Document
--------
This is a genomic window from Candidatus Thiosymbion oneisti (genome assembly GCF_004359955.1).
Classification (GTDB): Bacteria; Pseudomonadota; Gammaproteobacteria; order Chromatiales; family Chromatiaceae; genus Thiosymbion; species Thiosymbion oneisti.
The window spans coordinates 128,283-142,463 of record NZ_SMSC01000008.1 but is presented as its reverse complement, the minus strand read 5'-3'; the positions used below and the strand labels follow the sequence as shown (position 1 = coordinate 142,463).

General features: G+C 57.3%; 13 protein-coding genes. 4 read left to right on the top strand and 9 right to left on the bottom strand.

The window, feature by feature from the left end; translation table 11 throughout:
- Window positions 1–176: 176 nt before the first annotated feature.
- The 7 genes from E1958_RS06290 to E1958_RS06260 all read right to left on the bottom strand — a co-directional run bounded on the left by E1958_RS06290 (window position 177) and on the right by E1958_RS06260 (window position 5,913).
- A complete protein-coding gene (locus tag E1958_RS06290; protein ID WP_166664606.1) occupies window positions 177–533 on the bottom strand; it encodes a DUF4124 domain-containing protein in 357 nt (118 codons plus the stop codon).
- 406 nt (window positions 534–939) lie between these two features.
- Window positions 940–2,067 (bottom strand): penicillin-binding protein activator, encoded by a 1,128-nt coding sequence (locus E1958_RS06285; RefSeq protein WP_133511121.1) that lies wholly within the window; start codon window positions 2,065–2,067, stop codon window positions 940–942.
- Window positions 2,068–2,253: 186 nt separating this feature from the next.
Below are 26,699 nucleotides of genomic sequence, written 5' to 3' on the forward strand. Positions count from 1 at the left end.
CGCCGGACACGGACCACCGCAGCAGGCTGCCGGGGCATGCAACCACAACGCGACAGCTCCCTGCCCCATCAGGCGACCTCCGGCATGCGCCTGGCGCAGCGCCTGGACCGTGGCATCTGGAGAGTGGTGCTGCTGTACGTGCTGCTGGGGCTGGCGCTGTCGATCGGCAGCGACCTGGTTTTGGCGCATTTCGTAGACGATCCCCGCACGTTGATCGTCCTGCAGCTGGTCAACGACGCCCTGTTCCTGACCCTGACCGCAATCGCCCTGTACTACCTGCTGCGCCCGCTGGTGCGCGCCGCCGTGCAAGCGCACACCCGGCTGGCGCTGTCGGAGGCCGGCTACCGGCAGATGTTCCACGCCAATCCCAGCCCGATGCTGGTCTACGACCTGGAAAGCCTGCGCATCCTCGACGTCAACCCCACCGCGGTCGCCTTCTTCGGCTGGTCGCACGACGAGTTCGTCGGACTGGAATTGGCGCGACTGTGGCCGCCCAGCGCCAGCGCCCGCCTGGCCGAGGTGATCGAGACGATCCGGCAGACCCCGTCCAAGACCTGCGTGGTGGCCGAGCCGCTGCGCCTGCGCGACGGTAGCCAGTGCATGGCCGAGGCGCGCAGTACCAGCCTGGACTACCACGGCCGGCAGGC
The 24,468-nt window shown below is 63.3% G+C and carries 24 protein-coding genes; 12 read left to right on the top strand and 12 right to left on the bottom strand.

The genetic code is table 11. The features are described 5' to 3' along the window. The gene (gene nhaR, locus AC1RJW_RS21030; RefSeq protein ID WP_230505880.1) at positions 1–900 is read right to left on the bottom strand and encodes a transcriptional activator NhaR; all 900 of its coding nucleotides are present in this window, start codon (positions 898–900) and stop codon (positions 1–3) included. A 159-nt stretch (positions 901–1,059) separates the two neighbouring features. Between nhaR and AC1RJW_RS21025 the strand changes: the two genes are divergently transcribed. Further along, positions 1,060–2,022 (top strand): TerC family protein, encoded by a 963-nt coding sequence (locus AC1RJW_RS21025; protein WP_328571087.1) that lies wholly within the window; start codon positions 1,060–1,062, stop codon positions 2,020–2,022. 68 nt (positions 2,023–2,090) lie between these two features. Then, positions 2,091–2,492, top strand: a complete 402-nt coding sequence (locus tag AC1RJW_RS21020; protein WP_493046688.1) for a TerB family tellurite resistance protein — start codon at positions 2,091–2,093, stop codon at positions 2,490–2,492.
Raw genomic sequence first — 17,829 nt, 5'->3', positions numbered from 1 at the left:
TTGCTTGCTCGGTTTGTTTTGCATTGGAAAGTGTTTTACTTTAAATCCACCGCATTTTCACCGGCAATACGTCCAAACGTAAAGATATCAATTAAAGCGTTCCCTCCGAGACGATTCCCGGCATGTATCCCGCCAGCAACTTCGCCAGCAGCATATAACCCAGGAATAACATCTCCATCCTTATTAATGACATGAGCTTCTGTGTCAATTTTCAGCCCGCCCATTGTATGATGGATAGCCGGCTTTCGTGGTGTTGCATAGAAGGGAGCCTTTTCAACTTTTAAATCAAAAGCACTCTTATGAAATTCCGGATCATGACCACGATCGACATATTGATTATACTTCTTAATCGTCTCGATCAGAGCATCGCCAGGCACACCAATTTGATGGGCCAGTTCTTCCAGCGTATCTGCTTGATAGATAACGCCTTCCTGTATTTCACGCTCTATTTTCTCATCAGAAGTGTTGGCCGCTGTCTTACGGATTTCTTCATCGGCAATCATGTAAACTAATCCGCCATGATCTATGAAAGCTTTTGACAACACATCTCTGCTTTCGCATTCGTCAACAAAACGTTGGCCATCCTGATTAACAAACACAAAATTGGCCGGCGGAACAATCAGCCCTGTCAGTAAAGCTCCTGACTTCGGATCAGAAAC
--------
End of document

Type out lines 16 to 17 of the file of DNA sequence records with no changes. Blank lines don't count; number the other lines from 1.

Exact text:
Raw genomic sequence first — 17,829 nt, 5'->3', positions numbered from 1 at the left:
TTGCTTGCTCGGTTTGTTTTGCATTGGAAAGTGTTTTACTTTAAATCCACCGCATTTTCACCGGCAATACGTCCAAACGTAAAGATATCAATTAAAGCGTTCCCTCCGAGACGATTCCCGGCATGTATCCCGCCAGCAACTTCGCCAGCAGCATATAACCCAGGAATAACATCTCCATCCTTATTAATGACATGAGCTTCTGTGTCAATTTTCAGCCCGCCCATTGTATGATGGATAGCCGGCTTTCGTGGTGTTGCATAGAAGGGAGCCTTTTCAACTTTTAAATCAAAAGCACTCTTATGAAATTCCGGATCATGACCACGATCGACATATTGATTATACTTCTTAATCGTCTCGATCAGAGCATCGCCAGGCACACCAATTTGATGGGCCAGTTCTTCCAGCGTATCTGCTTGATAGATAACGCCTTCCTGTATTTCACGCTCTATTTTCTCATCAGAAGTGTTGGCCGCTGTCTTACGGATTTCTTCATCGGCAATCATGTAAACTAATCCGCCATGATCTATGAAAGCTTTTGACAACACATCTCTGCTTTCGCATTCGTCAACAAAACGTTGGCCATCCTGATTAACAAACACAAAATTGGCCGGCGGAACAATCAGCCCTGTCAGTAAAGCTCCTGACTTCGGATCAGAAAC